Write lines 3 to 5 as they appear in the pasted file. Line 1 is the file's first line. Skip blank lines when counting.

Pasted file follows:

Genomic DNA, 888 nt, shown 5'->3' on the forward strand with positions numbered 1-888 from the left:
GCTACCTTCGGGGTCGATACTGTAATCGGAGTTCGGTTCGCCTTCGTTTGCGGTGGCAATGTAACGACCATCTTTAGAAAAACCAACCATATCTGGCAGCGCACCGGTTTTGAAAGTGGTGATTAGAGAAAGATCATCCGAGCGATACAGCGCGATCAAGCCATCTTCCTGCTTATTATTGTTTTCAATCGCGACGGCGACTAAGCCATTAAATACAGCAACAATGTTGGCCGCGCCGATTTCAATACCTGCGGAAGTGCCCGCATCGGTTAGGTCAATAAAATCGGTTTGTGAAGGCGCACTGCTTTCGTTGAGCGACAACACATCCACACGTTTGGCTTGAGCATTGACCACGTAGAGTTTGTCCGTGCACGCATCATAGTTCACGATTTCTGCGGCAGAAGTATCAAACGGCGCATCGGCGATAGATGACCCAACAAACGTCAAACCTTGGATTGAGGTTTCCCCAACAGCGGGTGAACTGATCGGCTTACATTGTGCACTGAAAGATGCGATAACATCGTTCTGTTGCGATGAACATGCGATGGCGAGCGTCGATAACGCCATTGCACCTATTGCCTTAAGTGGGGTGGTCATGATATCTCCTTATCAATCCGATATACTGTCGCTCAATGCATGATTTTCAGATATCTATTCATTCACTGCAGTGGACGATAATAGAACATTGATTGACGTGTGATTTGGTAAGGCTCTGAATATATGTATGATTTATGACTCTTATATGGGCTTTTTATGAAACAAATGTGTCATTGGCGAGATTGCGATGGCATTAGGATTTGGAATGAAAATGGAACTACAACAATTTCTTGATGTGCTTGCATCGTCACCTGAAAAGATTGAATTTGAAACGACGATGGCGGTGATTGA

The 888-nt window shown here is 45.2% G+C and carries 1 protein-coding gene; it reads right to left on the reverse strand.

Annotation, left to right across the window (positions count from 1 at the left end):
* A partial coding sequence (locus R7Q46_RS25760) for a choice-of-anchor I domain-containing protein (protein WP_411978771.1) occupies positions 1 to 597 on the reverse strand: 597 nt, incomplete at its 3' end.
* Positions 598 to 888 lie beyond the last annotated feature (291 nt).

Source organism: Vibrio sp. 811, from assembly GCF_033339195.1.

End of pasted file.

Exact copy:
The 888-nt window shown here is 45.2% G+C and carries 1 protein-coding gene; it reads right to left on the reverse strand.

Annotation, left to right across the window (positions count from 1 at the left end):
* A partial coding sequence (locus R7Q46_RS25760) for a choice-of-anchor I domain-containing protein (protein WP_411978771.1) occupies positions 1 to 597 on the reverse strand: 597 nt, incomplete at its 3' end.